The L.A. Times has an editorial about yesterday’s special election in California. In it, Michael Finnegan says:
Nearly a century after the Progressive-era birth of the state’s ballot-measure system, it is clear that voters’ fickle commands, one proposition at a time, are a top contributor to paralysis in Sacramento. And that, in turn, has helped cripple the capacity of the governor and Legislature to provide effective leadership to a state of more than 38 million people.
And to some degree, he may be correct. But he misses several other points.
1) If, as he says elsewhere, voters “declined to unlock funds that they had voted in better financial times to set aside for special purposes,” then maybe it’s because advocates did a poor job of delineating the history of these funds.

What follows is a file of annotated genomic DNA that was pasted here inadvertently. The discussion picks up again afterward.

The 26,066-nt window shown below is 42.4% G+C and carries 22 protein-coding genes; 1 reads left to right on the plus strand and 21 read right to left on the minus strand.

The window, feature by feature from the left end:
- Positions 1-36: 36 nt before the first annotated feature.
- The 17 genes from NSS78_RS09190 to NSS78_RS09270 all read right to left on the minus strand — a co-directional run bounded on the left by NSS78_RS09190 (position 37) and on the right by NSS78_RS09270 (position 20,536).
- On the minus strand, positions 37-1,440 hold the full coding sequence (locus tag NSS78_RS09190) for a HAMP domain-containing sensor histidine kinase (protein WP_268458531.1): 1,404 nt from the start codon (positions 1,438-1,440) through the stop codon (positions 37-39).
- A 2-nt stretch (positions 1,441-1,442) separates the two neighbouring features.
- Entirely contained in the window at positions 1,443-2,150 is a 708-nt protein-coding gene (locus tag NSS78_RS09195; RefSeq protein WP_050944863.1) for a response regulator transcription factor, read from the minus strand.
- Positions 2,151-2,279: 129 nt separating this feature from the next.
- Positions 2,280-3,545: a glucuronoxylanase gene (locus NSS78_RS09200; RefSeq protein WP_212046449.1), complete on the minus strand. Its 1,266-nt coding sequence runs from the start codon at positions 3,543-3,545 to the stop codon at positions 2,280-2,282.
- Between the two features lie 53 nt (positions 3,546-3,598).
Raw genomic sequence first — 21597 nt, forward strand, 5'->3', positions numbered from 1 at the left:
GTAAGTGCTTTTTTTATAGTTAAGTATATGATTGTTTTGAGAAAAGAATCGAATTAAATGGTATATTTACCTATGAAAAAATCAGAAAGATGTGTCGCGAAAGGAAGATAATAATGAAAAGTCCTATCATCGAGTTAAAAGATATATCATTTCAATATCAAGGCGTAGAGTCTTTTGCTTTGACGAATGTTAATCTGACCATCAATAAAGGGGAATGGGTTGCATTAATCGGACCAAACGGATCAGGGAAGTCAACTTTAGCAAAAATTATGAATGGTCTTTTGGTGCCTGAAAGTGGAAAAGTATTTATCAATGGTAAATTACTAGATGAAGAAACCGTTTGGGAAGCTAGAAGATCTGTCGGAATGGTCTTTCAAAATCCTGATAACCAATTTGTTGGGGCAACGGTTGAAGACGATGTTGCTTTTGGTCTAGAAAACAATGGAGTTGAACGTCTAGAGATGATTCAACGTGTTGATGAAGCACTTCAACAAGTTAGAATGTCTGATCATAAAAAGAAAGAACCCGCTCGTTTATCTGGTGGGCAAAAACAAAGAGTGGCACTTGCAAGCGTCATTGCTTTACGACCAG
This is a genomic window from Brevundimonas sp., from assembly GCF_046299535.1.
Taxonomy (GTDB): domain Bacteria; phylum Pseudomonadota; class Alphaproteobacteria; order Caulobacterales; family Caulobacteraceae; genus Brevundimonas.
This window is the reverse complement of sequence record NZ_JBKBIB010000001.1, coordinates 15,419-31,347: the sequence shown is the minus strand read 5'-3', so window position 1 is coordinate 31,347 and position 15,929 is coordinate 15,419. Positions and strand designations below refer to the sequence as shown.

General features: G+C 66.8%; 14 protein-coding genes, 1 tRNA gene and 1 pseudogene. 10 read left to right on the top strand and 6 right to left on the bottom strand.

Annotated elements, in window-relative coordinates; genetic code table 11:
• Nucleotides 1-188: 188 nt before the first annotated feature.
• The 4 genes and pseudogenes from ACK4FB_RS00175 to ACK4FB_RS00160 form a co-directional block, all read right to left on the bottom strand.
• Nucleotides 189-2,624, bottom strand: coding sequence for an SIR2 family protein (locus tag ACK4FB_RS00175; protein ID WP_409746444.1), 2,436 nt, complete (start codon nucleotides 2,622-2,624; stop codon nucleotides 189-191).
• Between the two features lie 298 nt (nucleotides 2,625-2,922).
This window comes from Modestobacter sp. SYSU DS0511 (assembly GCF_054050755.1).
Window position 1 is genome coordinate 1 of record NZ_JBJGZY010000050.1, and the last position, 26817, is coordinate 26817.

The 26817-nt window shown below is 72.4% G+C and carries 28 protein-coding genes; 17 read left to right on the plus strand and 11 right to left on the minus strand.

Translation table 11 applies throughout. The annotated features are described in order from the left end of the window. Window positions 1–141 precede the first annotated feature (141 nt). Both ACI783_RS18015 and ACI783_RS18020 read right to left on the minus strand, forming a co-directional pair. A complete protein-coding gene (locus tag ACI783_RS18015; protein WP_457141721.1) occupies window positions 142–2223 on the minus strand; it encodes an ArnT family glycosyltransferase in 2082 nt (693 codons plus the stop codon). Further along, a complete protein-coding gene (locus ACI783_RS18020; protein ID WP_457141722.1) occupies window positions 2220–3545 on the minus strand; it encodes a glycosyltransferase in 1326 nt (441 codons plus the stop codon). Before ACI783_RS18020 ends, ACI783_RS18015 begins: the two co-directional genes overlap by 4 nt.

2) Maybe we’re sick to death of voting. On everything. And maybe we’re sick of voting to give funds to the same causes we’ve been supporting through bond sales. Decades of bond sales. If those didn’t solve any of these problems, why will more money help?
3) Maybe we want the legislature to make decisions–to actually legislate. Isn’t that why they’re there?
Turnout was low. I’m not sure how “voters are part of the problem” is going to improve that.
But once again, it’s a case of reporters and analysts failing to look at more than one angle, or even ask hard questions about what they see from that angle. No wonder newspapers are dying. Too many of them are bastions of incompetence.